Tags:poti, Georgia, blog, Russia


Rain, Rain, Go Away...And Take These Russians With You!

10:30 p.m. local time (6:30 p.m. GMT)

 

The Russian troops are still packing up to leave, as far as we can tell. (As you can see, we're all watching them pretty closely.)

 

Their tents are still pitched and flags are still flying, but today there were noticeably fewer soldiers at the checkpoints.

 

Last night, the Russians lit campfires and just sat around trying to keep warm. It's gotten colder in Poti with the approach of fall and virtually nonstop rain.

 

The pullout, obviously, is the main topic of everyone’s discussions these days. The anxiety and skepticism that dominated the general atmosphere have given way to hopefulness and anticipation. One of the most telling indicators of that transformation is that most people I talk to now say they plan to send their children to school when it opens on September 15. It’s gotten safe enough to do so, they say, unlike even a few days ago.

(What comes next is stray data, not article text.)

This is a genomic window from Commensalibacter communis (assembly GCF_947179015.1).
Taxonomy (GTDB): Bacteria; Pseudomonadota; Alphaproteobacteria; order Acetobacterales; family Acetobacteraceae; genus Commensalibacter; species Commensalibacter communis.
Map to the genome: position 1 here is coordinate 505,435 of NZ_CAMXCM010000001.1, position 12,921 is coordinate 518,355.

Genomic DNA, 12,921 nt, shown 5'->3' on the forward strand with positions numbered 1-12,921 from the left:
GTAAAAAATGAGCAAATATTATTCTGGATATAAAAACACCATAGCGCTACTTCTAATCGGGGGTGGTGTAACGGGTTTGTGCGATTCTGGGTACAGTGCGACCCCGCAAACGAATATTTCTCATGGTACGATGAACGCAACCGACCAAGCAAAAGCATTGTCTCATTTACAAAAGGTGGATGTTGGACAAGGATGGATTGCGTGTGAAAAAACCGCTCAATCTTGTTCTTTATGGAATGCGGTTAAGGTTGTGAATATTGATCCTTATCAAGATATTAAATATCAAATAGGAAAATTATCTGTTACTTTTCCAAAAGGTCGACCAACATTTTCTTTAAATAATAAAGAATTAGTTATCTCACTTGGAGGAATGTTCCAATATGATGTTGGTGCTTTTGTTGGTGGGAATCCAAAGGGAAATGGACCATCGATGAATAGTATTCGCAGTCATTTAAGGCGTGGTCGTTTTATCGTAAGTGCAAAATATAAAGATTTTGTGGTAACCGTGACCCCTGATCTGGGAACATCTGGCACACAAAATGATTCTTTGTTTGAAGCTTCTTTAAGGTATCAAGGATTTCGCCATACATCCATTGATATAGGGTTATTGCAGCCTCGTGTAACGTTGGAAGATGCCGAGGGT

Russians Even Taking The (Protected) Logs

A Russian soldier at a checkpoint in today's driving rain

3 p.m. local time (11 a.m. GMT)

Preparations for withdrawal are continuing at all three Russian checkpoints.

A group of soldiers and several trucks left Poti late last night. Despite the fact that it's been raining heavily, Russian soldiers are continuing to dismantle sections of the checkpoints.

At this moment, military hardware is being removed from the trenches and Ural trucks are being loaded. Apart from equipment and arms removed from Georgian military bases, the Russians are also taking away wooden logs that were, presumably, cut and prepared on the spot.

One of the three checkpoints is located on the territory of a national park, which is a protected zone. Georgia's minister for environmental protection, Irakli Gvaladze, has spoken about this already, calling the logging of rare tree species by the Russians a "catastrophic fact."